In most cases, disease-modifying therapies should not be taken by a woman who is trying to get pregnant. It is usually advised that women stop taking them for three months before beginning to try to get pregnant, although your neurologist may advise a shorter period of time.
Diagnosing and Treating Depression in MS Patients
Depression in people with multiple sclerosis (MS) is very common, yet often goes unrecognized and undiagnosed due to overlapping symptoms. It is important to seek treatment from a psychiatrist, preferably who has experience with MS patients, as depression can be treated with excellent results.
Solu-Medrol Treatment: Side Effects and Tips
Solu-Medrol has many side effects and treatment with this drug can be stressful. Solu-Medrol is a corticosteroid given to people with multiple sclerosis (MS) to shorten relapses. Learn some tips on how to manage some of the side effects so that you can have a better experience.
The Solu-Medrol Experience
Solu-Medrol is a corticosteroid given to people with multiple sclerosis (MS) to shorten relapses. Learn what to expect during your Solu-Medrol treatment.
Solu-Medrol and Acne
While acne is a fairly common side effect of Solu-Medrol, it is difficult to find information about this problem. Solu-Medrol is a corticosteroid given to people with multiple sclerosis (MS) to shorten relapses. Learn about Solu-Medrol and acne and how to manage this side effect.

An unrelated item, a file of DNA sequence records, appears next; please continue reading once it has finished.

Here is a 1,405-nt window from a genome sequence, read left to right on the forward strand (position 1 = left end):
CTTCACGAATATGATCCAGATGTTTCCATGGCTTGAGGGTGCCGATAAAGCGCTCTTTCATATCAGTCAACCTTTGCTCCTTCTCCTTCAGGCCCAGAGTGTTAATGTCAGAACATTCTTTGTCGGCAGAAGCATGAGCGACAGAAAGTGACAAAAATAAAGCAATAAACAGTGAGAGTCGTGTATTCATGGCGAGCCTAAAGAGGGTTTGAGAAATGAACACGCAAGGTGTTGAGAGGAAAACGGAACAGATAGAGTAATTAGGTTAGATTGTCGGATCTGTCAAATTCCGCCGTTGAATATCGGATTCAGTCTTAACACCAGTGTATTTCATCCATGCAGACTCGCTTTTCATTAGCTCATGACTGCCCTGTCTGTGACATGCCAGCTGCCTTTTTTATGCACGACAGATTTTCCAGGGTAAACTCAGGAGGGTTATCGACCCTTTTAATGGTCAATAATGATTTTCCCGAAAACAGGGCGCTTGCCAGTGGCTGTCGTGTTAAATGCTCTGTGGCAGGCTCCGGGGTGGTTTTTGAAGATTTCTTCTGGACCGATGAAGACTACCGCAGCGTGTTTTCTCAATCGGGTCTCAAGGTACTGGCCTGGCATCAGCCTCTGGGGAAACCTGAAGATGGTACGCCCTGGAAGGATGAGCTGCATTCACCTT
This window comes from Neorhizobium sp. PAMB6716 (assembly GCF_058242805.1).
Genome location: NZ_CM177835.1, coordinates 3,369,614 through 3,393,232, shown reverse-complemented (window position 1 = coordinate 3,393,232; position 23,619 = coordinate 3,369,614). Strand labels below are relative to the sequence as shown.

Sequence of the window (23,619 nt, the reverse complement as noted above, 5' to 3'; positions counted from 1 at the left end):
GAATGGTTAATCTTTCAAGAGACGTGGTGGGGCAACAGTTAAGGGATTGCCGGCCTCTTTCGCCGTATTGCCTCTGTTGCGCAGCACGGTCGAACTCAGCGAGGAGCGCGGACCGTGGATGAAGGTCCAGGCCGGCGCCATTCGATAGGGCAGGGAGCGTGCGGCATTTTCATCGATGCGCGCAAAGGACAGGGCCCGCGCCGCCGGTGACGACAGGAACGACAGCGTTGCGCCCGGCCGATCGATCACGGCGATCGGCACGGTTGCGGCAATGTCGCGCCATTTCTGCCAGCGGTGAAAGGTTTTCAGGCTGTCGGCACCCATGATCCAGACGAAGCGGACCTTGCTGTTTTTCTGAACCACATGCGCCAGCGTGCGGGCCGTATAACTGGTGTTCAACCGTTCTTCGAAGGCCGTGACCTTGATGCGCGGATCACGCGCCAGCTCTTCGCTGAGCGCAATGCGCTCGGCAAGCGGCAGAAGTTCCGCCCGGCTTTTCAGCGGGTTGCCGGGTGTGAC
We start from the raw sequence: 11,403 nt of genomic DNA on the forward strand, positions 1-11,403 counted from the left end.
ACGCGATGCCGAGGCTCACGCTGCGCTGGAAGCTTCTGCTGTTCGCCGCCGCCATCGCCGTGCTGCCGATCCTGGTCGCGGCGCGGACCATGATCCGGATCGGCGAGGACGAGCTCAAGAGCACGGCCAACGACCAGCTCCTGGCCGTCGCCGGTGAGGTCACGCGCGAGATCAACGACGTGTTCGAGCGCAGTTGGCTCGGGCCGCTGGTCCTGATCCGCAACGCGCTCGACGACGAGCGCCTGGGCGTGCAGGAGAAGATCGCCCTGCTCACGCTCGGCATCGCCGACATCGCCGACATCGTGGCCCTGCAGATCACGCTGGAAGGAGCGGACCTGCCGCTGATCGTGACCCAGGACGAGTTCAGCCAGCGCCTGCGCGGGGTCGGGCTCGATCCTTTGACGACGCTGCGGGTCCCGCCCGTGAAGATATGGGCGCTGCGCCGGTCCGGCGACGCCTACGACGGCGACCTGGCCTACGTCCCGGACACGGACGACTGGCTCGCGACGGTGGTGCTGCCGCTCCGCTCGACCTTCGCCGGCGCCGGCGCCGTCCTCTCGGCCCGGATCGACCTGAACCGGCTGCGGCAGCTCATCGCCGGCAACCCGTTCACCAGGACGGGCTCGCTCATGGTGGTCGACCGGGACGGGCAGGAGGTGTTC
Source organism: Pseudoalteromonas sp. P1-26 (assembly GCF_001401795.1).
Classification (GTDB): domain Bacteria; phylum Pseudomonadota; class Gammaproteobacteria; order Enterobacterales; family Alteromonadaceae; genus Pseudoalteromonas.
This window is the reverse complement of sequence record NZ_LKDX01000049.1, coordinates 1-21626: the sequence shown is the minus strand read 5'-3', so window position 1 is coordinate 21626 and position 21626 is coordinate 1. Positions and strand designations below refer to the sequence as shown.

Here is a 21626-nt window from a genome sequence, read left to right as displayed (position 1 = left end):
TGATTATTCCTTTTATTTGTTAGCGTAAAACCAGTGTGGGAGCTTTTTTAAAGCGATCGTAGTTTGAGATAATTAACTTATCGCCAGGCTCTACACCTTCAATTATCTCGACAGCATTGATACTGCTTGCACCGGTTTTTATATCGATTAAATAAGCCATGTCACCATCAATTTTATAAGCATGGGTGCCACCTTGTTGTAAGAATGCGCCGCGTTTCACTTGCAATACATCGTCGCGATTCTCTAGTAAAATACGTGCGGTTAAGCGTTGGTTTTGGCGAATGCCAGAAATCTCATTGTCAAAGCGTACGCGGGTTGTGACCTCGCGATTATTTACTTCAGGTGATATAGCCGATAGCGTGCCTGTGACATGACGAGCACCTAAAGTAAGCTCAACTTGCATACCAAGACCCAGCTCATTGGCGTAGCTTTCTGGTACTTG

Solu-Medrol and Anxiety
One of the most common side effects of Solu-Medrol is anxiety, which can range from mild to severe. Solu-Medrol is a corticosteroid given to people with multiple sclerosis (MS) to shorten relapses. Learn about Solu-Medrol anxiety and how to manage this side effect.
Multiple Sclerosis Treatments
Disease-modifying treatments are medications for multiple sclerosis that alter the course of MS by slowing the progression of the disease. Before choosing an MS treatment, you should review all the differences in the medications carefully.
Intravenous Immunoglobulin (IVIG) for Multiple Sclerosis
Intravenous immunoglobulin (IVIG) is used in many neurological diseases, including multiple sclerosis (MS). In some studies, IVIG has been shown to be effective for MS in preventing relapses in postpartum women, delaying onset of MS after clinically isolated syndrome and in primary progressive MS.
How Much Vitamin D is Safe to Take for People with Multiple Sclerosis?
Many people with multiple sclerosis (MS) take supplemental vitamin D, often in large doses. It is important to know what safe dosages of vitamin D are.
Online Sites to Research Medications
It can be overwhelming to try to find information on the Internet. There are some reliable sources of information about medications on the Internet, as well as some places to find out about patients' experiences with different medications.
How To Get a Second Opinion for Multiple Sclerosis
Multiple sclerosis (MS) is a complex disease to have, but also a difficult one to treat. Different doctors have different opinions on the best way to treat MS and MS symptoms. Getting a second opinion could open up a new set of possibilities and approaches that you had not considered, but may be right for you. Get some tips to make the second...
Is Gilenya Right for You?
Gilenya (fingolimod) is the first oral disease-modifying therapy for multiple sclerosis.